posted by hurdy gurdy girl at 2:21 PM on January 26, 2012


I have used "The Shawl," by Cynthia Ozick, and "Guests of the Nation," by Frank O'Connor, for similar assignments.
posted by TrarNoir at 2:57 PM on January 26, 2012


After You, My Dear Alphonse , by Shirley Jackson.
posted by hot soup girl at 4:22 PM on January 26, 2012


"Liking What You See: A Documentary" by Ted Chiang. The questions at issue are: (1) Do we discriminate unfairly on the basis of perceived attractiveness? (2) If we had the technological capability to reduce the impacts of that, would it be a good idea?
posted by AkzidenzGrotesk at 5:21 PM on January 26, 2012


Harrison Bergeron was great when I read it with the other coolest kids on campus in the Sci Fi Club in 7th grade.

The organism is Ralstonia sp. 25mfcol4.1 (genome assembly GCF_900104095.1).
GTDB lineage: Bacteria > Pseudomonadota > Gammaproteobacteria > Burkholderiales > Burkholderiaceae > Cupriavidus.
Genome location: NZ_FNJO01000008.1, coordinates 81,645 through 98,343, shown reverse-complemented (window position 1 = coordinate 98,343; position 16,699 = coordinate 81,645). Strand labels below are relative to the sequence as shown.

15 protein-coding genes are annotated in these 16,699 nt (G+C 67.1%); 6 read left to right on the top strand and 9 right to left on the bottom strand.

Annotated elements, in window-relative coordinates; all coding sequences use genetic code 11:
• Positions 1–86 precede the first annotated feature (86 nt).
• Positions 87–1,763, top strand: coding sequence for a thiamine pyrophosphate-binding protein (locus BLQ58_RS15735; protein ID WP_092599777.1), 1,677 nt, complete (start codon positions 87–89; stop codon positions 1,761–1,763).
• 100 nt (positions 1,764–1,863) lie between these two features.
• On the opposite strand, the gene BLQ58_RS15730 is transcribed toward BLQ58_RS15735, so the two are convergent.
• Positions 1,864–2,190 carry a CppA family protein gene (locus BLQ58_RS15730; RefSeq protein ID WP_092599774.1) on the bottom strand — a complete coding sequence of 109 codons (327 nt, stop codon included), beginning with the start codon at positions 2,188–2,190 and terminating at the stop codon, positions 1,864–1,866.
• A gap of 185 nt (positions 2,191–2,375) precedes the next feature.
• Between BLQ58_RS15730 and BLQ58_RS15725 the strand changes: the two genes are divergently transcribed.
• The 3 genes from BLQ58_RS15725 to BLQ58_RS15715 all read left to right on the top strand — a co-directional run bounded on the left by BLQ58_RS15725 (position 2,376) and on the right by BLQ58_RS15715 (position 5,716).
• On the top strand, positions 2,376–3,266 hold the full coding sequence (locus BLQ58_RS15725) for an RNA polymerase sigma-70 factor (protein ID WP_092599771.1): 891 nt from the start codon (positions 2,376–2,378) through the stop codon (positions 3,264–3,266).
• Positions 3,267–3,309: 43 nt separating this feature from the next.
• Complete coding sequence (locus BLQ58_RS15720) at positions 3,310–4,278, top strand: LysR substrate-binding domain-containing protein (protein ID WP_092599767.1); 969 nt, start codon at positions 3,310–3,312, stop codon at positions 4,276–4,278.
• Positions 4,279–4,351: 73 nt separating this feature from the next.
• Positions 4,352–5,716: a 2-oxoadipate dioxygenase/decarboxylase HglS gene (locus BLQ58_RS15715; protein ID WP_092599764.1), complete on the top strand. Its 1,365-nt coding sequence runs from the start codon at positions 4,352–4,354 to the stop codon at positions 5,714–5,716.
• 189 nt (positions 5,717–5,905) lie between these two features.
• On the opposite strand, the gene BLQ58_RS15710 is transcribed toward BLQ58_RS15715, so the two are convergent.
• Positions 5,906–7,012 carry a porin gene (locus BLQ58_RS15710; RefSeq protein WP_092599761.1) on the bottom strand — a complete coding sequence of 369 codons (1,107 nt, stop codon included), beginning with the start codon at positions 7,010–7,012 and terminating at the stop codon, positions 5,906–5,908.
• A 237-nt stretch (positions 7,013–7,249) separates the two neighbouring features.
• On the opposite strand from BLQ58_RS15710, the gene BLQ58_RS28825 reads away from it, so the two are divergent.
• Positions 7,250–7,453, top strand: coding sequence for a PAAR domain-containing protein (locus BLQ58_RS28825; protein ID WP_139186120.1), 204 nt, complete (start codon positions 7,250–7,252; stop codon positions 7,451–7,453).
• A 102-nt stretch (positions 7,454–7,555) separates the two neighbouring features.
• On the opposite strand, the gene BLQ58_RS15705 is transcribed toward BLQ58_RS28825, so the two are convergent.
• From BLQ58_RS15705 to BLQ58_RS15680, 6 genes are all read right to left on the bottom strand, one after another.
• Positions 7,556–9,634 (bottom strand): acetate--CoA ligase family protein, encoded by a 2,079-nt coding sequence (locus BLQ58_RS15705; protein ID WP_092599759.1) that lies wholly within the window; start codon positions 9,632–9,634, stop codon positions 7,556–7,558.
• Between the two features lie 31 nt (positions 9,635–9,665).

posted by Aizkolari at 5:21 PM on January 26, 2012


The Parable of the Sadhu - this was just covered in my undergrad Corporate Social Responsibility class.
posted by kpht at 5:36 PM on January 26, 2012


Although it might not provoke the kind of ethical and moral debates you want, I always thought "The Most Dangerous Game" pretty interesting.
posted by lackadaisical at 6:58 PM on January 26, 2012


Not a piece of literature, but the multiple trolley car situations presented at the beginning of Harvard professor Michael Sandel's course Justice: What's the Right Thing To Do? course are very easy to understand and relate to. Moral dilemmas presented include: is one life more valuable than multiple lives, would it be right in any situation to kill one person to save more than one person.
posted by tangaroo at 8:11 PM on January 30, 2012